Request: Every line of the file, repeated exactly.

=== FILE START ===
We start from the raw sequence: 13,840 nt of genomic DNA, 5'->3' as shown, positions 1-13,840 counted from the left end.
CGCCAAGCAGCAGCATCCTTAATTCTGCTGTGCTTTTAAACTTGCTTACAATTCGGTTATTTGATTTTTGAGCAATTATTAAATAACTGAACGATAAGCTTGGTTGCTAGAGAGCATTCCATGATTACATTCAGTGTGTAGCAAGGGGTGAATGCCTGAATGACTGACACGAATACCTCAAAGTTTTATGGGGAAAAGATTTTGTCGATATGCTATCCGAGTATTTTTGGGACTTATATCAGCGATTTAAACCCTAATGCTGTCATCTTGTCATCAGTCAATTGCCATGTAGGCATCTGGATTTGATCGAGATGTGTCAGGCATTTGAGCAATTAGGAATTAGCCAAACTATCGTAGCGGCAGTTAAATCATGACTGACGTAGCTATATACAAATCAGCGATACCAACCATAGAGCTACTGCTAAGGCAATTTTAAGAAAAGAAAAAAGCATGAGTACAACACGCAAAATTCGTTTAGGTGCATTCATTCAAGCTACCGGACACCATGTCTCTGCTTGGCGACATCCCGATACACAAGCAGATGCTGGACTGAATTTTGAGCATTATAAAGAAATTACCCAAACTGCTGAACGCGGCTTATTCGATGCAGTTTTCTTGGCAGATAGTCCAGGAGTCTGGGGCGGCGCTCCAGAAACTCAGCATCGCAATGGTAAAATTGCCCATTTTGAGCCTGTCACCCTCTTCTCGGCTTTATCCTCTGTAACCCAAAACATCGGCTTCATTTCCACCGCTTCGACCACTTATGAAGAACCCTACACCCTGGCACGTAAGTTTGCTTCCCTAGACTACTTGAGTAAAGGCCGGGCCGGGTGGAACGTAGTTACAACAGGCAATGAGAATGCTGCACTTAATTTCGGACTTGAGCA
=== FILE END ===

We start from the raw sequence: 13,840 nt of genomic DNA, 5'->3' as shown, positions 1-13,840 counted from the left end.
CGCCAAGCAGCAGCATCCTTAATTCTGCTGTGCTTTTAAACTTGCTTACAATTCGGTTATTTGATTTTTGAGCAATTATTAAATAACTGAACGATAAGCTTGGTTGCTAGAGAGCATTCCATGATTACATTCAGTGTGTAGCAAGGGGTGAATGCCTGAATGACTGACACGAATACCTCAAAGTTTTATGGGGAAAAGATTTTGTCGATATGCTATCCGAGTATTTTTGGGACTTATATCAGCGATTTAAACCCTAATGCTGTCATCTTGTCATCAGTCAATTGCCATGTAGGCATCTGGATTTGATCGAGATGTGTCAGGCATTTGAGCAATTAGGAATTAGCCAAACTATCGTAGCGGCAGTTAAATCATGACTGACGTAGCTATATACAAATCAGCGATACCAACCATAGAGCTACTGCTAAGGCAATTTTAAGAAAAGAAAAAAGCATGAGTACAACACGCAAAATTCGTTTAGGTGCATTCATTCAAGCTACCGGACACCATGTCTCTGCTTGGCGACATCCCGATACACAAGCAGATGCTGGACTGAATTTTGAGCATTATAAAGAAATTACCCAAACTGCTGAACGCGGCTTATTCGATGCAGTTTTCTTGGCAGATAGTCCAGGAGTCTGGGGCGGCGCTCCAGAAACTCAGCATCGCAATGGTAAAATTGCCCATTTTGAGCCTGTCACCCTCTTCTCGGCTTTATCCTCTGTAACCCAAAACATCGGCTTCATTTCCACCGCTTCGACCACTTATGAAGAACCCTACACCCTGGCACGTAAGTTTGCTTCCCTAGACTACTTGAGTAAAGGCCGGGCCGGGTGGAACGTAGTTACAACAGGCAATGAGAATGCTGCACTTAATTTCGGACTTGAGCA